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Corporate Social Responsibility and Rural Development

Corporate Social Responsibility and Rural Development

Corporate Social Responsibility (CSR) refers to the voluntary investment of a company in social/economic projects focused on advancing society with regard to housing, education, health care, food security, job creation and the environment.

CSR, therefore, forms an integral part of the ‘give back’ strategy of any company that has the capability of planning and developing such programmes. Contributing towards the betterment and upliftment of society and maintaining harmonious relationships are seen as important – both on business and societal levels. In a nutshell, it means understanding the important connection between good work and improving profits.

The needs of rural development:

  • Building infrastructure and establishing public services and communication.
  • Improving education as well as health standards and living conditions.
  • Generating employment opportunities across a range of industries.

Benefits for companies

While rural areas hold tremendous potential for investment and expansion for business, there are certain challenges that remain, namely a lack of electricity, power insecurities, poor literacy, traditional ways of thinking, ignorance of new technologies, water scarcity, lack of adequate transport, and the lack of interest and motivation among many to stay in the rural areas.

Despite this, companies that look past these problems and express a willingness to work in partnership with government to implement rural plans, or set up their own initiatives, are most likely to create satisfying ‘win-win’ situations. The benefits are considerable, both immediate and long term.

  • Making a difference: Helping people to improve their lives is both motivating and satisfying. Seeing real results over time is important for future generations that may well be future customers. There are sub-standard living conditions across South Africa, and the government cannot manage every aspect of this alone. Therefore, partnerships of purpose are essential, offering valuable involvement and growth.
  • Motivating your staff: The new vogue in work ethics is working for a company that contributes to good work. When a company demonstrates an ethos of upliftment and improvement of the lives of the poor, this in turn motivates staff to increase productivity because they see real value in their work. Choosing a workplace can have as much to do with improving societal issues as it does about salary. Many people want to be involved in helping to improve the standards of the poor and to be associated with a company that can prove a sound track record in such projects.
  • Corporate image: Improving your corporate image is vital in today’s business world. Building trust with new and existing clients depends on reputation. This, in turn, depends on how a company is seen to contribute towards change within the broader context of its community. Creating that positive image creates greater trust in your products and services. Any company with strong, well-managed CSR programmes has an advantage over companies that do not have such policies in place.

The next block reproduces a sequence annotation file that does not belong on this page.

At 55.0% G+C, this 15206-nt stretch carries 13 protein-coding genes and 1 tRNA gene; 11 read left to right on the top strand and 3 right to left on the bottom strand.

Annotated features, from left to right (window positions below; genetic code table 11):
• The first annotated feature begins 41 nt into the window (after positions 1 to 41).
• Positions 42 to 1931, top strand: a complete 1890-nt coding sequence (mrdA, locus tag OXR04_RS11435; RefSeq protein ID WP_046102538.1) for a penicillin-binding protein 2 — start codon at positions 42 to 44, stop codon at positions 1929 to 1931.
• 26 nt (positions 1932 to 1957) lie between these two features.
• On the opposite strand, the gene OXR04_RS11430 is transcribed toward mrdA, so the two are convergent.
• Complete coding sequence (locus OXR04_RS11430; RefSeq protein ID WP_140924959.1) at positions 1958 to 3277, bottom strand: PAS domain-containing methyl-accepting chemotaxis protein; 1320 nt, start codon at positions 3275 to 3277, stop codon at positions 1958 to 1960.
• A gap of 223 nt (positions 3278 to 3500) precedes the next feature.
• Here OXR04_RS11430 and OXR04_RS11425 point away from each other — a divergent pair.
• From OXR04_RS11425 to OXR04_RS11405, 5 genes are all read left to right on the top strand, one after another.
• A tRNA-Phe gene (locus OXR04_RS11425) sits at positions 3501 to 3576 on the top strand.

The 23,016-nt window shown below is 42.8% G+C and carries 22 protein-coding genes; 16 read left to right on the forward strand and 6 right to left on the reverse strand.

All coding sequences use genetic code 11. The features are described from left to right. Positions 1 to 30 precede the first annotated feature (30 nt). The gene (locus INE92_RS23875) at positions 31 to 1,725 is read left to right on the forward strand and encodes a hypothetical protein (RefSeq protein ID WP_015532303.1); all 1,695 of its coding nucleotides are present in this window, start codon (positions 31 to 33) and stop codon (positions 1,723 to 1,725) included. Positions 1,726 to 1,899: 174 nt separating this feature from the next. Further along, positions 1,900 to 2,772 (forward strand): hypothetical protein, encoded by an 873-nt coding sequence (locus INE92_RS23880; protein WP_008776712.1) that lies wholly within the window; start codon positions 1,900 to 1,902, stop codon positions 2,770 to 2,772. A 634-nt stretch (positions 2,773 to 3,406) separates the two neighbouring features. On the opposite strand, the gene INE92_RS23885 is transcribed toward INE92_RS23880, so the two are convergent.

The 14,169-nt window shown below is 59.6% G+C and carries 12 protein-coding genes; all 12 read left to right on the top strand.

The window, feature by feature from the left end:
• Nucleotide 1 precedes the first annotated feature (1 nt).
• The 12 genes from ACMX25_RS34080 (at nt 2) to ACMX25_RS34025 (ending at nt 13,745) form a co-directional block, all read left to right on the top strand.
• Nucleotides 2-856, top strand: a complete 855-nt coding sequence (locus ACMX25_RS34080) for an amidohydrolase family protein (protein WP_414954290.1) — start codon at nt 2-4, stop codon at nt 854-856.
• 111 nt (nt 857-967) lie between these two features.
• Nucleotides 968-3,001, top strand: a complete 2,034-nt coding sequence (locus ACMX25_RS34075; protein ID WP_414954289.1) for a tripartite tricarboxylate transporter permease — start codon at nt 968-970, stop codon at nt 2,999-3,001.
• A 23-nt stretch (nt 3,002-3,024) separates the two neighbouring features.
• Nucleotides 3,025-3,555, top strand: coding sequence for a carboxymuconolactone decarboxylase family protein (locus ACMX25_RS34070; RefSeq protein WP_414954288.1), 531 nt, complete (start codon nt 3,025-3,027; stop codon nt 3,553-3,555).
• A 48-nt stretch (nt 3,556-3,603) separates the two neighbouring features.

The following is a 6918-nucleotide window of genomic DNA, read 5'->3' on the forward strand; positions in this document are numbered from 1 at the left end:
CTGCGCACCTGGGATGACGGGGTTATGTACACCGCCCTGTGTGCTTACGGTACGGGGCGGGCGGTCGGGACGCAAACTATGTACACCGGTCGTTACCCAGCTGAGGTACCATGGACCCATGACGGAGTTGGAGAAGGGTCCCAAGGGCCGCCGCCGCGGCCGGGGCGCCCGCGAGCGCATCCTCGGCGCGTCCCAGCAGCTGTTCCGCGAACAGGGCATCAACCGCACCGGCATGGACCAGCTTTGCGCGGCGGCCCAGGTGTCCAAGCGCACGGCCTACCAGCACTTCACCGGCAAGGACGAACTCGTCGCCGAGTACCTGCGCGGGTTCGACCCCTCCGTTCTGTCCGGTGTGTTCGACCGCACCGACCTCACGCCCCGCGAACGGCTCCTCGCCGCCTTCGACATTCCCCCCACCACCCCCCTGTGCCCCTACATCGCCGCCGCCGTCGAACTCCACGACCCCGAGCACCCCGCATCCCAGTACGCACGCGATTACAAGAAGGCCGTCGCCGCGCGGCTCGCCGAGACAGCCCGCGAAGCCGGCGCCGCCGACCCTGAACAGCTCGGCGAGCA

• The broader benefit: Improving the rural component of a country helps the overall economy. Growth prospects that are highlighted and driven in rural areas will help to improve sales, investment and trade in general. Such activities can only help the economy to grow thereby creating opportunities for further investment and jobs. This, in turn, contributes towards the success of any company directly associating CSR policies with rural projects.

The road ahead

It is becoming the norm for good governance and social involvement to work in tandem with business strategy. Whereas before, only shareholder benefits were considered, many organisations now plan ahead with all stakeholders in mind, including their employees, customers, suppliers, the environment and the community – and ultimately the planet.

  • Business trends and standards are aligning with the importance and value of CSR, which is proving that high moral standards impact significantly on the bottom line. And there’s no greater persuasion than that.
  • South Africa has been highlighted as having great economic disparity – a situation that provides tremendous impetus for programmes to provide greater and equal access to basic goods and services.
  • Education and entrepreneurship, in particular, offer a wide spectrum of opportunities to launch CSR initiatives that will not only empower local people, but take corporations forward on the buoyant mix of philanthropic vision and delivery of results.
  • Options for partnerships between government, corporations and non-profits abound, and offer the way forward for organisations at all levels to become involved.

Managing projects, seeing results

At Casidra, we take this responsibility extremely seriously not only on an organisational level, but also on an individual (employee) level. The nature of work that Casidra does amongst the communities is primarily about social upliftment.

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